Enter Neville (Nev) Charles, a Brit who is also wandering through NYC and ends up linking up with Opal more or less by chance. Their unlikely partnership is another reminder of how important informal jamming and experimentation is when it comes to developing fresh sounds for a new scene. Rejecting already accepted styles is the beginning; eventually, this duo finds a new approach that neither one of them had expected but are fully open to exploring.
It’s a little hazy at times as to what exactly they sound like — a little more description of the music Opal & Nev make would have been helpful at times. They are supposed to be forerunners of Afro-Punk which, courtesy of bands like Bad Brains, X Ray Spex, and Death, put some Blackness into the gloriously garagey racket churned out by many wonderful bands who tended to be populated by pissed-off white dudes. Opal and Nev are loud, proud, multiracial, and confrontational — and that attitude ends up sparking a riot.
When label mates the Bond Brothers use the Confederate stars and bars on stage, innocently they claim, it leads to a confrontation that haunts the band years later. The debate over the semiotics of the Confederate flag — does it inevitably signify racism? — is brought to the forefront. Years later, one MAGA-hatted former band member explains himself thus: “I always say with pride that I’m a son of the South — it is what it is, you know? [gesturing towards my dreadlocks] to me it’s the same as…that. That’s a symbolic statement of your personal pride in your Africa culture, right? You think I should have the right to make you cut ’em off because I don’t entirely understand the meaning of ’em?”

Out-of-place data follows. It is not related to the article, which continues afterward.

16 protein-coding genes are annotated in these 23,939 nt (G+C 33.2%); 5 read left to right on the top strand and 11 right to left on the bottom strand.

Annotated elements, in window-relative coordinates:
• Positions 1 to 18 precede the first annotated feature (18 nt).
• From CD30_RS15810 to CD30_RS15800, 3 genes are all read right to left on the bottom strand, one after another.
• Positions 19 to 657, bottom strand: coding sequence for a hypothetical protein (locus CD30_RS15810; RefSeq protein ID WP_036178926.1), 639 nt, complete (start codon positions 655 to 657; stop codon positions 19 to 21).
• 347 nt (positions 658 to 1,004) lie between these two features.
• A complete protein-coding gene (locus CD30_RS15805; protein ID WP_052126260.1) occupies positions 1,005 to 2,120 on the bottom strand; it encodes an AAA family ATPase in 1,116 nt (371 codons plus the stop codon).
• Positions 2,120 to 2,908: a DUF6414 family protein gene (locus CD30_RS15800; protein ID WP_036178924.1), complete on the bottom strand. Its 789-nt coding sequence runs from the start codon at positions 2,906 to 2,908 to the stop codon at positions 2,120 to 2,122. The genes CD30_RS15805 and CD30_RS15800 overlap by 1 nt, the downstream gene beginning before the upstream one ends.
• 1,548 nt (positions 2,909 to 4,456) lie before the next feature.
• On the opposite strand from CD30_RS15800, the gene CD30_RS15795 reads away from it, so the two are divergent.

Onstage in New York, during a particularly fiery set, Opal was having none of these excuses. Her reaction to the brandished flag was improvised, but understandable given what she had already experienced as a Black woman in America. A flag is just a flag, except when it has a particular meaning for certain groups of people. And when that meaning is considered to be an implicit threat to safety and security — especially given the horrific legacy of what such a symbol represents to the victims — it’s not surprising that Opal’s reaction would be violent. And that act becomes a vital part of her legacy, causing people to look up to her and inspiring others down the line to speak up and act out.
Artists and musicians gain a public platform and represent certain things to their audience, whether it’s an imaginative leap or artistic excellence or regional pride. If they achieve any level of fame and fortune, their projected image can begin to eclipse their personal life, a sad fact that even the biggest stars end up discovering sooner or later. That level of fame cracks some artists up, while others learn to deal with it in time.
It’s a very existentially risky situation. Walton’s novel lets us see how the various pressures of the business called show drive Opal and Nev in different directions. They go their separate ways, one to fame and fortune, the other to a contented retirement. But, to this fledgling novelist’s credit, she doesn’t let any of the complexities or the ironies of her protagonists’ achievement escape the spotlight. It’s a fittingly charged way to tell a story about a fictional band whose triumphs and tragedies end up being quite real indeed.
Matt Hanson is a contributing editor at the Arts Fuse whose work has also appeared in American Interest, Baffler, Guardian, Millions, New Yorker, Smart Set, and elsewhere. A longtime resident of Boston, he now lives in New Orleans.